Animals with an attitude.
Well, they’re actually morphed animal-people with an attitude.
Betsey Hurd’s ceramic creations have a way of capturing the imagination, and for some, their hearts.
Take for instance one labeled “That’s MISTER Muttonhead to You” — a black ram standing with one hoof on hip and the other gesturing an emphatic point.
Hurd’s critters will be on display at 1+1=1 Gallery from 5 to 9 p.m. Friday, Nov. 8, during the 36th Annual Fall Art Walk in downtown Helena (A full list of venues can be found in today’s Your Time.)
Altogether, there are about a dozen from Hurd’s menagerie in the gallery, and you’ve got to meet them to appreciate them.
Hurd said she's an animal lover — dogs, horses, sheep — you name it.
And, ah yes, elk.
Another interesting creation in the show is “Marriage of the Elk People,” a terracotta statue of a standing bull elk with his arm lovingly encircling his partner, who is dressed in a red elk-tooth dress. Both seem blissfully happy.
And then there is “Humphrey” — a blue horse, sort of mixed with a dog and maybe a dragon. Wearing a peaceful expression, he holds slender dinosaur-like arms gently across his chest.
Hurd also creates what she calls her gender-fluid works, such as Santerra, who is fresh from the kiln. Santerra sports a glossy black horse head, but also antlers, deer hooves, a long tail and female breasts.
Hurd calls her critters a cross between humans and animals, and has even coined a name for what she creates -- Polymorphic Fabulism.
“The reason I do the work is that connection between humans and animals is what my life is all about,” she said, “kind of blurring that line.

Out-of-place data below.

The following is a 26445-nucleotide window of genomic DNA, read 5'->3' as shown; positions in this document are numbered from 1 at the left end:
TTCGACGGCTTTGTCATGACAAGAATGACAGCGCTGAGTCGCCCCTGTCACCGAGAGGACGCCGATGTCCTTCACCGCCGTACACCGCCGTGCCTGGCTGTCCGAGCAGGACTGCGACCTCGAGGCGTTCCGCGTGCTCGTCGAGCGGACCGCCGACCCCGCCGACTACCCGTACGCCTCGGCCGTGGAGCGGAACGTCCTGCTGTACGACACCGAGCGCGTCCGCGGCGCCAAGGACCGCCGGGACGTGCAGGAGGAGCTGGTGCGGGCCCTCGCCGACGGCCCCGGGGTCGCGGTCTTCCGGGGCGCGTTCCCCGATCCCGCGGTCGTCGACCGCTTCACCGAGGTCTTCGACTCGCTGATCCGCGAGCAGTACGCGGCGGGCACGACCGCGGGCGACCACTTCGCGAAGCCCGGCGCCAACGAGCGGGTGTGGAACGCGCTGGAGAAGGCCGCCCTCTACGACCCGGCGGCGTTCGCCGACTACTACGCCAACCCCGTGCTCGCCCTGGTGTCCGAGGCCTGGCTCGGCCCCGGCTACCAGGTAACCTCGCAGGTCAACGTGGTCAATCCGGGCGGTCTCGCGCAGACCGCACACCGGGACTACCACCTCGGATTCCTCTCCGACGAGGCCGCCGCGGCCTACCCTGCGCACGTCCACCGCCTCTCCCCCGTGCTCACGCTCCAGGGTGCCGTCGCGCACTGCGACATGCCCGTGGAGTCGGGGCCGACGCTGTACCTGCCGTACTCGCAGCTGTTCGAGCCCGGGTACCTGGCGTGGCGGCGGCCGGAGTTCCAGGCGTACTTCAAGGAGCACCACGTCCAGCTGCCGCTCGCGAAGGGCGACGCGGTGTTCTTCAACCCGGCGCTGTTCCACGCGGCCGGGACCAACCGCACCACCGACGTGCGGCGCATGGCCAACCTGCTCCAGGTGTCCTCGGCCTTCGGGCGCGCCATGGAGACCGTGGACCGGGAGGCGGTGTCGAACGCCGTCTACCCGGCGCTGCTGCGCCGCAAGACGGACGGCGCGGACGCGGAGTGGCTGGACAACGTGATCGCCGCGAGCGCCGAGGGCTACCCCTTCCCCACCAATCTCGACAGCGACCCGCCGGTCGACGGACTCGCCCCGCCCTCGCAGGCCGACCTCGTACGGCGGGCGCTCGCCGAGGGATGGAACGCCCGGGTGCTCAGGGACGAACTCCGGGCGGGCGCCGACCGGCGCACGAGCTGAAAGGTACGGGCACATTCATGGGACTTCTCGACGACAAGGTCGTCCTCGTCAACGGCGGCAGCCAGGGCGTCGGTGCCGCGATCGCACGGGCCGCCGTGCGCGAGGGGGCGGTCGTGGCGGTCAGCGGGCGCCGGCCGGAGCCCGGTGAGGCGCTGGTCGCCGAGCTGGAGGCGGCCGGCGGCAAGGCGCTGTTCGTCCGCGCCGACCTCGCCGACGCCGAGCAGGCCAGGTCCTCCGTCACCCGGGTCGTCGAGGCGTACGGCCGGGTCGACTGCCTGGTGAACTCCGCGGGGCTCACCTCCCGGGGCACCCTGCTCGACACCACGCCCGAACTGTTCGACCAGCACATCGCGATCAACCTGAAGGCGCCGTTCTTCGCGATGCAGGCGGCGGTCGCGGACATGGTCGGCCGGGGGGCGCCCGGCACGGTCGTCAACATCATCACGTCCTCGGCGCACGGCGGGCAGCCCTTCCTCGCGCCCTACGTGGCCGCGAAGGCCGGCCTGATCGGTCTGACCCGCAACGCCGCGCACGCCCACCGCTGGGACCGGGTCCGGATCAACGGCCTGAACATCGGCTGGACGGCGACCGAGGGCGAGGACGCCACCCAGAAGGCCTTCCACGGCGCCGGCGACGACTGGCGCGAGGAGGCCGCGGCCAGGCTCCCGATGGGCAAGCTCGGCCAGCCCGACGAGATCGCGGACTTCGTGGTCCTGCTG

“So, my work is about finding that inner spirit that connects with the animal, and making a place to listen to animals so they have a way to connect with humans.”
Hurd just might be on the cutting-edge of launching a new Polymorphic Fabulism art movement right here in Helena, suggested gallery owner Maureen Shaughnessy.
"I don’t always know where I’m going,” Hurd said of how she creates.
She started drawing out her Elk People, she said, but stopped herself.
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“I just have to make it,” she said. “They just evolve in the making.”
Even with her paintings, she’s totally hands-on, approaching her paint and canvas like her ceramics.
“I brush with my hands,” she said.
Hurd said she dons a pair of nitrile gloves and just dives into her paints.
Not only does this give her the same tactile pleasures as manipulating clay, but she doesn’t have to clean paint brushes when she’s done.
But it’s not just paints and clay that draw Hurd’s interest.
She’s also a spinner and weaver who, as an avid horsewoman, weaves horse blankets.
In fact, she’s so avid that on Tuesday, while the sun beckoned, Hurd said she was having a hard time making herself stay in the gallery rather than race home to ride one of her three horses.
Hurd calls her sculptures maquettes, or small preliminary models, that are really meant to be people-sized or larger.
“When I grow up, these are all going to be 5 to 6 feet tall,” she said.
She envisions a gallery show someday where people walk in and meet her polymorphs face to face.
She just needs to problem solve how to do that.
In the meantime, despite being small in stature, Hurd’s polymorphs have plenty of character, charisma and swagger just the way they are.
Of course, not everyone falls under their spell, said Hurd.
Some people take to them immediately. Others walk past and don’t even see them.
“The people who get these get them because they have a human connection with animals,” she said. “People who are just people-people don’t even see them. They just don’t get them. It doesn’t register. The people I’m trying to connect with are those who have that connection to the natural world.”
Perhaps, for some people that spark just might reawaken when they meet her polymorphs.
“I like thinking, we’re all polymorphs,” she said. "People will say, I’m a horse person. Or, I’m a dog person. Or I’m a cat person. When I was a little girl, I wanted a tail and to be covered with fur.”